We live nearby so we got to the venue early and had the chance to meet and chat with some Sun Life Financial Planners.
Randell Tiongson of www.randelltiongson.com was the invited no nonsense resource speaker.
It was a time well-spent and I came home with a number of takeaways.
As an accountant by profession, I am financially literate in theory. I mean I understand cash flows, the concept of income and loss and the analysis of which scenario would bring in more profit or savings.
The problem is I don't apply those skills to my personal finances. I should. We should. Which leads me to my second takeaway...
Personal Finance = 80% Behavior + 20% Skill
Personal Finance refers to all financial decisions and activities that a person undertakes in order to manage money in the light of current needs and wants.
My problem must be behavior - my attitude towards money and the way I spend it.
I am an Ilokana but thriftiness is not in my bones. May galit yata ako sa pera. :)
I am not alone. Majority of Filipino people are not savers and investors! That's why dependence on children by their parents when they go old are very rampant. But is it really fair for the children to be burdened financially by their parents in their supposed-to-be 'golden' years?
Survey showed that for Filipinos,
Only 1 out of 10 of plan to invest
Only 2 out of 10 plan to get insured
And 8 out of 10 opt to save in the bank
The problem in our society is that we have been exposed to consumerism. We have the biggest malls in the world. We give too much value in material things. We view them as status symbol, a measure of how successful we have become.
For parents like me, would we want to impose on our children when we grow old just because we have not prepared well for our retirement? Shall we be contented with the SSS pension?
As a full-time employee, I am indeed a corporate slave with most of my hours bound to the Company I work for. But the mindset that I can never attain financial freedom as an employee is not correct (daw).
Being an entrepreneur does not guarantee financial freedom in as much as being an employee does not equate to a lifetime of slavery.
We always have a choice. It's either we aim to earn more (i.e. aim for merit or promotional increase, find a higher-paying job) or save more (i.e live within our means, live a simpler life).
Planning is very important in personal finance. We cannot jump to financial freedom without going through proper planning.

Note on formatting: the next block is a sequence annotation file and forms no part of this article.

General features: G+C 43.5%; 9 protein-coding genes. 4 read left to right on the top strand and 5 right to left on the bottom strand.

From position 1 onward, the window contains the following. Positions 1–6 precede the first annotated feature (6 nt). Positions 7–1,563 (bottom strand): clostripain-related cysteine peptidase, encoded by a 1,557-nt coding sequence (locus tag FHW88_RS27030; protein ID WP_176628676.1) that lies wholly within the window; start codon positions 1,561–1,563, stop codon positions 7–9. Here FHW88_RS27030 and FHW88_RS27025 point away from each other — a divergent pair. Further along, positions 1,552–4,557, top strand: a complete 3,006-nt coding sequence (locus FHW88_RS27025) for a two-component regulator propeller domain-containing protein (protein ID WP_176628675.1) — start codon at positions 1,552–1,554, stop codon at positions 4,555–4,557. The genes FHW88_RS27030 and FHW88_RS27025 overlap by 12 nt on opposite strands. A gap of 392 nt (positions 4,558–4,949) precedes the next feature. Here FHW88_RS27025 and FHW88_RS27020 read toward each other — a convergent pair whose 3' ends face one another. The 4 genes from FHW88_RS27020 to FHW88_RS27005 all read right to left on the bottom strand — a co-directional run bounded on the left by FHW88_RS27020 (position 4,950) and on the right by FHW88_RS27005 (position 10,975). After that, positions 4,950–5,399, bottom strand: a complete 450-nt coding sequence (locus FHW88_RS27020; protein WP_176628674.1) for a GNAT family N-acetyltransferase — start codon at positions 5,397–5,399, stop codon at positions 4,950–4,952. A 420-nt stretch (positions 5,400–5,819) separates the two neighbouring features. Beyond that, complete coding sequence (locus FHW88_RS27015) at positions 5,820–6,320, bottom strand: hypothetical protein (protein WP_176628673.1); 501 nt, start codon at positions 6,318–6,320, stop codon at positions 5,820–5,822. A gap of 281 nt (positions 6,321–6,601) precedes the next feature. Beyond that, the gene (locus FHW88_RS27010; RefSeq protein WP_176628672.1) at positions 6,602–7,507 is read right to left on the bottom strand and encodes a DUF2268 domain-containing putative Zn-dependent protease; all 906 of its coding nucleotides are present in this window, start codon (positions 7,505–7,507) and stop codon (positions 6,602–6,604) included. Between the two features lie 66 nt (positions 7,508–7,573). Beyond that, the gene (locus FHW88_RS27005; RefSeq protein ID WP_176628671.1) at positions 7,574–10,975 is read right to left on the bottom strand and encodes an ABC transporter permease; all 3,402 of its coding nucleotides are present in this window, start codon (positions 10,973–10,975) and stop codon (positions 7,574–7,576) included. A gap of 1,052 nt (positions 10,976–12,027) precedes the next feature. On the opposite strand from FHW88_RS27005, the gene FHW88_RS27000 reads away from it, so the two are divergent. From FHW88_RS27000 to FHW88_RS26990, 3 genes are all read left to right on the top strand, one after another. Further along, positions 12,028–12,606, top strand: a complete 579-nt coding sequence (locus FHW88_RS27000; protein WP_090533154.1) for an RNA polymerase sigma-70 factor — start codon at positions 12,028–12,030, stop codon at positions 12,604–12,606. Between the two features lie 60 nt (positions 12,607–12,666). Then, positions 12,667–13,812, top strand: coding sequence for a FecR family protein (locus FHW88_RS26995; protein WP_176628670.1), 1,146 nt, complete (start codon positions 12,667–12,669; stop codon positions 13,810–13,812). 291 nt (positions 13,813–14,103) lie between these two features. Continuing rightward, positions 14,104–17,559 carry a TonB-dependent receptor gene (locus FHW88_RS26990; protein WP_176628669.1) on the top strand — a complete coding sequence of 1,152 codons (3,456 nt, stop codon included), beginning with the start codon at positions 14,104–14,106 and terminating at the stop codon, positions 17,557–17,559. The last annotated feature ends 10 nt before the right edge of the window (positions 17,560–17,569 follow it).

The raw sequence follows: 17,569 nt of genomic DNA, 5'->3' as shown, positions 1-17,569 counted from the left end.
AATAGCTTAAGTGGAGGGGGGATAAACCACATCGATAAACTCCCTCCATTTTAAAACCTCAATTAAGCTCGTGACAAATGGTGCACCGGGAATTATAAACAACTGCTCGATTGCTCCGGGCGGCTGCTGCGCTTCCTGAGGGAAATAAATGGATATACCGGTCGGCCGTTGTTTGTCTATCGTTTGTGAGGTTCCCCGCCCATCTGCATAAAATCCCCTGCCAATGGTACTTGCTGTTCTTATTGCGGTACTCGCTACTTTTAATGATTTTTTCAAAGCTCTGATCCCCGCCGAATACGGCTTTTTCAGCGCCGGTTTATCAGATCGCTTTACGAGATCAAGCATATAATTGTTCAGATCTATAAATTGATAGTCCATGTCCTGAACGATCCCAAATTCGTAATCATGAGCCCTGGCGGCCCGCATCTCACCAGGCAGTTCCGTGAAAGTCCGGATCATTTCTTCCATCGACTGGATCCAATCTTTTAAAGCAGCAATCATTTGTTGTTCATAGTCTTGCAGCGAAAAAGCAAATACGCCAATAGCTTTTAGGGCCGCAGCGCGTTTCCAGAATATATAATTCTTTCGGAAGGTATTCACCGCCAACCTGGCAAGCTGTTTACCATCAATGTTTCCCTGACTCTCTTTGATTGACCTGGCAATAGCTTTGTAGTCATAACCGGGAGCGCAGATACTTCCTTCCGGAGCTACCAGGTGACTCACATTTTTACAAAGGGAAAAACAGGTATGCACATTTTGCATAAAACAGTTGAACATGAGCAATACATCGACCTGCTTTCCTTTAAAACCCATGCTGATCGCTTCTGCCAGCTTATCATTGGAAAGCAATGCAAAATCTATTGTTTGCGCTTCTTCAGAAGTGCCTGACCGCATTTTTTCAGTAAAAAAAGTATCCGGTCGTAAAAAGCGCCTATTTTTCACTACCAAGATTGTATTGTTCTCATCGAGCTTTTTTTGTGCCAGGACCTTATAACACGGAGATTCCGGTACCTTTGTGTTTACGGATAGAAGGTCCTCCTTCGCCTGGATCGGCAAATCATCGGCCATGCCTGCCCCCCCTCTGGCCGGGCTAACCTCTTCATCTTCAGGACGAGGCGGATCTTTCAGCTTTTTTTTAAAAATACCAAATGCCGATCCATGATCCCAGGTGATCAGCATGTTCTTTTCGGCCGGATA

We should start thinking foundational:
Step one - improving cash flow
Income should be greater than expenses to achieve positive cash flows.
Note to myself:
Take stock of your current finances. Monitor your spending. Know where your hard-earned money is going. Make necessary adjustments.
Step two - getting out of debt
Huwag kaskas ng kaskas!
It's so easy to spend with a credit card. Just swipe. But before you know it, the purchases have accumulated and you're finding it hard to pay the balance so you settle the minimum and incur finance charges. Vicious cycle.
I do pay the whole balance every cut-off but sometimes, in order to do that, I have to withdraw from my savings. I am also guilty of availing 0% installment plans. I should curb this desire to have the latest gadgets.
Step three - setting up you emergency fund
Experts say you should have an emergency fund set aside which should equal about 6 months of your monthly expenses. If that is the case, it seems my so-called savings is only an emergency fund. Kulang pa nga yata.
The emergency fund is to ensure that you will not die of starvation when you suddenly find yourself out of job or indisposed.
Step four - getting protected from life's risks
We should get financial protection from sickness and fortuitous events such as accident and death. This is where Health Maintenance Organizations (HMO), Accident and Life Insurance come in.
For these, I depend on the insurance provided by my Company but this is dependent on my tenure. My coverage ends when I resign or get separated.
So experts encourage us to get our own insurance so that just in case something happens to us, our dependents can rely on some financial assistance.
Step five - investing for your future
Once we have covered all four steps, we can now focus on investing for the future. This is where money works for us or where 'passive income' comes in.
We merely invest a portion of our income now and expect to earn income in the long run.
It is best to start on this early so as to take advantage of the time value of money.
"If you don't want to work, you have to work to earn enough money so that you won't have to work."
- Ogden Nash
It is indeed wise to be thrifty but try to avoid extremities. Do not be too pre-occupied by thoughts of the future that you forget to live for and enjoy today. It is also wise to invest in memories from experiences and travels rather than from material things.
The goal now is to transition from Spender to Saver to Investor.
Debt-free should be the new status symbol.
And to end this post, I would like to remind myself of this:
"Do not turn your back on reality, on what's really going on with your finances. Do not rationalize it, do not fantasize about it. I want you to only spend money that you need to spend." - Suze Orman
Personal Finance for the Self-Employed session by Randell Tiongson
It's Your Money Spend It, Save It, Invest It and Lead a Debt-Free Life by Entrepreneur Philippines
For Richer For Poorer by Chinkee Tan
- Posted using BlogPress from my iPad